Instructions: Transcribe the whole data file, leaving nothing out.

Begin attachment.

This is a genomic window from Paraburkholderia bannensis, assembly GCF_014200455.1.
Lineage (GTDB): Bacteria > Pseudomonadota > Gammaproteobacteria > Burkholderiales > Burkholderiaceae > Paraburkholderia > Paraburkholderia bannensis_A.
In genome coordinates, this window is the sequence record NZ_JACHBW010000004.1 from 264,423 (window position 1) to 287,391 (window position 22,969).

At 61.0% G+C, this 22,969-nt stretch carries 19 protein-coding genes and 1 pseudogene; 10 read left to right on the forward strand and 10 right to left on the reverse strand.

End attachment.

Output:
This is a genomic window from Paraburkholderia bannensis, assembly GCF_014200455.1.
Lineage (GTDB): Bacteria > Pseudomonadota > Gammaproteobacteria > Burkholderiales > Burkholderiaceae > Paraburkholderia > Paraburkholderia bannensis_A.
In genome coordinates, this window is the sequence record NZ_JACHBW010000004.1 from 264,423 (window position 1) to 287,391 (window position 22,969).

At 61.0% G+C, this 22,969-nt stretch carries 19 protein-coding genes and 1 pseudogene; 10 read left to right on the forward strand and 10 right to left on the reverse strand.